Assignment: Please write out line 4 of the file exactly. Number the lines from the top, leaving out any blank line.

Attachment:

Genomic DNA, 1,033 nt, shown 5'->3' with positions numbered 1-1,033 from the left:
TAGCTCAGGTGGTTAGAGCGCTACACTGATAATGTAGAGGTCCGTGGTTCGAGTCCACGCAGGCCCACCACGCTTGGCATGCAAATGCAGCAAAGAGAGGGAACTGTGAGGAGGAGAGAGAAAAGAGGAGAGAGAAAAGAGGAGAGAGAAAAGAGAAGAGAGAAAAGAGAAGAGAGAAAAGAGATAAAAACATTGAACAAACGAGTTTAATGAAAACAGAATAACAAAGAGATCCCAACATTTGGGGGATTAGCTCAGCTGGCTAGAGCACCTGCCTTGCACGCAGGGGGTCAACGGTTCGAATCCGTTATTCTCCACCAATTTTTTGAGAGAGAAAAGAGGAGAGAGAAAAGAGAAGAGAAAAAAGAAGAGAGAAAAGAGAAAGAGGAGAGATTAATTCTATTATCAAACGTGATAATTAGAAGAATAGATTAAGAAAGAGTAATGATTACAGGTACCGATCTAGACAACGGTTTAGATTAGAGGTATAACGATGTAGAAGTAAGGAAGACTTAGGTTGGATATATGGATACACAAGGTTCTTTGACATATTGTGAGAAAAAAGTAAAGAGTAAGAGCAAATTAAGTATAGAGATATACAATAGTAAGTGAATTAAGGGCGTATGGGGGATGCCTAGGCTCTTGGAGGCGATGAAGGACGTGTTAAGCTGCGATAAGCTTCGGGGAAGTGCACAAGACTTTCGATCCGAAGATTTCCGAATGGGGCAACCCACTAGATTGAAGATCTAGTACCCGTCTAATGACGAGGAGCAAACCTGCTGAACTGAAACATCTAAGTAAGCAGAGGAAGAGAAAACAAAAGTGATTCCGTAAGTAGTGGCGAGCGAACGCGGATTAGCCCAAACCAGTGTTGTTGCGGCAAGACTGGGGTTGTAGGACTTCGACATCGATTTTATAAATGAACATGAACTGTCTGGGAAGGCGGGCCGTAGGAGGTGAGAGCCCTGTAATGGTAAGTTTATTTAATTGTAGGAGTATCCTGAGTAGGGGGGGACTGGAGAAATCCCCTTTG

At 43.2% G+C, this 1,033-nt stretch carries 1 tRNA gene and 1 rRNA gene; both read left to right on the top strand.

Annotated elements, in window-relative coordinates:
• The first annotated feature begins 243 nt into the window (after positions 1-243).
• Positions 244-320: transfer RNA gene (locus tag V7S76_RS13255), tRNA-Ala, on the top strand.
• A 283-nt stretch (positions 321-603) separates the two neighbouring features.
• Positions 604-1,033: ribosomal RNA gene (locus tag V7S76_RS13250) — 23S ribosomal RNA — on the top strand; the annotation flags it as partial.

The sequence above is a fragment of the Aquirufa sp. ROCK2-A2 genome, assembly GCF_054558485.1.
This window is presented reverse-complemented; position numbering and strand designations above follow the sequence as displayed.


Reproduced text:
Annotated elements, in window-relative coordinates: